regular-article-logo Monday, 17 June 2024

Darjeeling director bags jury award at Czech film festival for Nepali film Guras

37-year-old Saurav Rai's film wins hearts at Karlovy Vary International Film Festival

Vivek Chhetri Darjeeling Published 11.07.23, 08:21 AM
(Left to right) Naresh Pradhan, Francois-Zavier Durandy, Menuka Pradhan and Saurav Rai

(Left to right) Naresh Pradhan, Francois-Zavier Durandy, Menuka Pradhan and Saurav Rai Telegraph picture

Darjeeling boy Saurav Rai, 37, has won a jury award at the prestigious Karlovy Vary International Film Festival in the Czech Republic for his Nepali feature film Guras (rhododendron).

“There were definitely many entries of which 11 films from across the world had been shortlisted. I was happy that my film had also been selected but I had never imagined that it would bag the award,” said Rai, speaking to The Telegraph soon after coming from the Czech Republic on Monday evening. The award, which was announced on July 8, carries a prize money of USD 10,000.


With this award, Rai now joins illustrious actors and filmmakers from Bengal who have been recognised at this festival.

In 1972, Ranjit Mullick won the best actor award at the festival for his debut film Interview, directed by Mrinal Sen. In 1976, Satyajit Ray’s Jana Aranya won the best film award at the festival, while Mrinal Sen got the special jury mention for Oka Oori Katha (the Marginal) in 1978.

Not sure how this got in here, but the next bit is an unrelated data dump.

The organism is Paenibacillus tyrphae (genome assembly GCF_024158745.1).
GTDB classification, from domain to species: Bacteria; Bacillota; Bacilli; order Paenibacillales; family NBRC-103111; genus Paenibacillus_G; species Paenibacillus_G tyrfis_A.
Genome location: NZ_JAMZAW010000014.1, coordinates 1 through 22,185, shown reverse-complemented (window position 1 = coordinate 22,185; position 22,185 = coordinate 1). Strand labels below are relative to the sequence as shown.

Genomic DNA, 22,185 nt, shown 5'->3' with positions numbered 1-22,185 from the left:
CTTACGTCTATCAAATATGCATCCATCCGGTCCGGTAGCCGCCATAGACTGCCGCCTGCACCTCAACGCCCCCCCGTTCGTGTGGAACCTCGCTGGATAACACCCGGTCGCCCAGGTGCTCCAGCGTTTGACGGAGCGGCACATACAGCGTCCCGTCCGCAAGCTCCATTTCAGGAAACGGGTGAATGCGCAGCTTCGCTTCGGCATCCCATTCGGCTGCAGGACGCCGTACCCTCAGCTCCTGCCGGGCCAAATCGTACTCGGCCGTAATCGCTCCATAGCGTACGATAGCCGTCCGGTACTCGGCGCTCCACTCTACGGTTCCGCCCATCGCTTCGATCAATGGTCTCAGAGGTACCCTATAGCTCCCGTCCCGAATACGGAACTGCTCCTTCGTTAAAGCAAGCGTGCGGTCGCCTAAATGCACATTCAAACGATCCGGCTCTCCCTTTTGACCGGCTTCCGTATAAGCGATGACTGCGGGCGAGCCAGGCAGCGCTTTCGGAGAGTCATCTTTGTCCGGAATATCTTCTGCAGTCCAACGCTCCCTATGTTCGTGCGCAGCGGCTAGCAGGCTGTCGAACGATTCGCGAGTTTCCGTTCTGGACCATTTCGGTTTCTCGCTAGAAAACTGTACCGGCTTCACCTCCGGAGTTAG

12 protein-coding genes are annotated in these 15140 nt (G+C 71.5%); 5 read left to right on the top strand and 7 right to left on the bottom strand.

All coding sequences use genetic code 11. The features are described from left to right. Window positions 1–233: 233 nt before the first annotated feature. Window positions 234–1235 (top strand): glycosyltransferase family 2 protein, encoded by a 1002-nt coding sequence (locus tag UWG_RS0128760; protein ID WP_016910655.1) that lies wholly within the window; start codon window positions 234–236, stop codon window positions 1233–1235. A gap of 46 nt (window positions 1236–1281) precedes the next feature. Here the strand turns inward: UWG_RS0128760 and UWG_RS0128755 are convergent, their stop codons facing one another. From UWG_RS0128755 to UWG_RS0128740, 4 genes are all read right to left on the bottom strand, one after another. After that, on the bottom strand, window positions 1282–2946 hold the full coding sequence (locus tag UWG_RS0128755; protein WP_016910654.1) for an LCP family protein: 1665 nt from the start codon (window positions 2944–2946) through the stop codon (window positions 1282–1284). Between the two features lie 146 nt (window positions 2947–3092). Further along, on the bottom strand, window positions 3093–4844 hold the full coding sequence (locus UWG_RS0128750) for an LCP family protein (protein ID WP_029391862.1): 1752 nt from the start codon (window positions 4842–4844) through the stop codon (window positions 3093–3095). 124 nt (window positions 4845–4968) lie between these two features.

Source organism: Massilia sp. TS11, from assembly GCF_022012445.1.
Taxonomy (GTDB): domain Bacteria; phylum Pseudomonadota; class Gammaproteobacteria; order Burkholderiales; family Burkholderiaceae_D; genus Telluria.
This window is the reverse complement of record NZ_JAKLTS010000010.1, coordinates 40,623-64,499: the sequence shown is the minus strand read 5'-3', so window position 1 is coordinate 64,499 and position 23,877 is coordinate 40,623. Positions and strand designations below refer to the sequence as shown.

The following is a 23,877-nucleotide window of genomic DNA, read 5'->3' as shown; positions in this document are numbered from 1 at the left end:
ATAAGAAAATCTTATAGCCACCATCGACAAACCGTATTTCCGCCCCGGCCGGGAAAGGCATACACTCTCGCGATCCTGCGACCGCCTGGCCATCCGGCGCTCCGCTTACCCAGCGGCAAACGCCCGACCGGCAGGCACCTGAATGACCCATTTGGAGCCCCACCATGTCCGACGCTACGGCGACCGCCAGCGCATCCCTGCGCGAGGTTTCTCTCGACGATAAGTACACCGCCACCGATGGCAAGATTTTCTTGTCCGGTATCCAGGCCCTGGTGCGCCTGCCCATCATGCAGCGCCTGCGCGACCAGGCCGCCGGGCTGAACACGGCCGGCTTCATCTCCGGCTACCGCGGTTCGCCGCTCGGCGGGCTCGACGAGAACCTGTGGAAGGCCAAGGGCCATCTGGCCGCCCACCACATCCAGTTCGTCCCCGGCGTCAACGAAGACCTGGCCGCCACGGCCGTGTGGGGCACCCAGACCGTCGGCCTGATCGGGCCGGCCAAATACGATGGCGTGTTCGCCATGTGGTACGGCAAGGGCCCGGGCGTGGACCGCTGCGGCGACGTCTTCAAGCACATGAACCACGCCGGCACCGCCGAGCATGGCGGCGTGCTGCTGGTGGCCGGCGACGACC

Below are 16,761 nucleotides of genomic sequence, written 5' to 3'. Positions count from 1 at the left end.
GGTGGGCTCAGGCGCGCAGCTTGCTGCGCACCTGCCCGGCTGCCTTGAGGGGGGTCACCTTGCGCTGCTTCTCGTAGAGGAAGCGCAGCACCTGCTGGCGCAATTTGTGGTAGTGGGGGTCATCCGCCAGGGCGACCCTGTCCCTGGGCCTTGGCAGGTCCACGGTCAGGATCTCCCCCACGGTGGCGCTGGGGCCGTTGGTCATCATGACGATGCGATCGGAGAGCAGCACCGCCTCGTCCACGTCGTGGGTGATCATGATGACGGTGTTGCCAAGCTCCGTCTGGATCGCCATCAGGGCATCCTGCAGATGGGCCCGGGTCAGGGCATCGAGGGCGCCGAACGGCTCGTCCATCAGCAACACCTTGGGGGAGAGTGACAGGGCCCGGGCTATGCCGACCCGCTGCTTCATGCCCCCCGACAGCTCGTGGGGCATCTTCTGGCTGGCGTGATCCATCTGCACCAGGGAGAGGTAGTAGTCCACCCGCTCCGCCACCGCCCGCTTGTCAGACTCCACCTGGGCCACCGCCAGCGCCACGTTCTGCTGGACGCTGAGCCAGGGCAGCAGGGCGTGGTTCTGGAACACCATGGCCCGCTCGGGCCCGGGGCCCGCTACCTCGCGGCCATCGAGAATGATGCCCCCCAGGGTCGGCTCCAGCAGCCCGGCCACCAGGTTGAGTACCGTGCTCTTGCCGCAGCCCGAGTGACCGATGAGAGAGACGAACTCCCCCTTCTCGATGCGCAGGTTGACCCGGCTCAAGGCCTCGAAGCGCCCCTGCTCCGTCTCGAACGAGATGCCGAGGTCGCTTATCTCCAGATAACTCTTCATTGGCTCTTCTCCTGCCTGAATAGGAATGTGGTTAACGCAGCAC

The other Indian actors to win awards at the Karlovy Vary IFF include Nargis for Mother India (1958) and Om Puri for Ardh Satya in 1984.

Guras is Rai’s second film after Nimtoh (The Invitation) in 2019. “In Nimtoh, my entire family had acted. It also did well and won the jury award for screenwriting at the MAMI Mumbai Film Festival 2019,” said Rai.

The Darjeeling director had hit the headlines earlier too. In 2016, his short film Gudh (Nest) was selected to be screened at the prestigious Cannes film festival. In 2013, he was invited to Beijing to make documentaries and in 2014 he was invited to the Munich Film Festival where his short story Bharkhay Jhari (monsoon rain) was screened.

“It (early success) does spike your confidence massively but the underlying struggle of a filmmaker is always there,” said Rai, who has been based in Mumbai for the past eight years.

Guras is a story about a nine-year-old girl and her adventure while trying to find her pet dog. In fact, he was inspired by his mother’s similar incident when their family had lost a dog.

The girl’s role is played by Tulshi Khawash, a girl from a remote village called Chukim near Bagrakote, Kalimpong. “My brother-in-law used to teach there and he told me about her when I was looking for my cast. She is an untrained actor, comes from a remote village and from a weak financial background. However, the moment I met her I was impressed by her talent,” said Rai.

Rai himself comes from Bara Mangwa, a village about 30km from Darjeeling and after pursuing mass communication at St Joseph’s School (North Point) in Darjeeling he studied at the Satyajit Ray Film and Television Institute in Calcutta.

For this village boy, recognition at the international level is helping him get financers. The Rs 1.5-crore Guras is being funded by Sanjay Gulati’s Delhi-based production house Crawling Angel Films and Nepal-based Ram Krishan Pokharel’s Icefalls Prods.

Rai also managed to rope well-known names in the Kathmandu-based Nepali film industry like Menuka Pradhan and Khagendra Lamichhane. “I am now looking at a language shift” said Rai after two successful Nepali feature films.

Follow us on: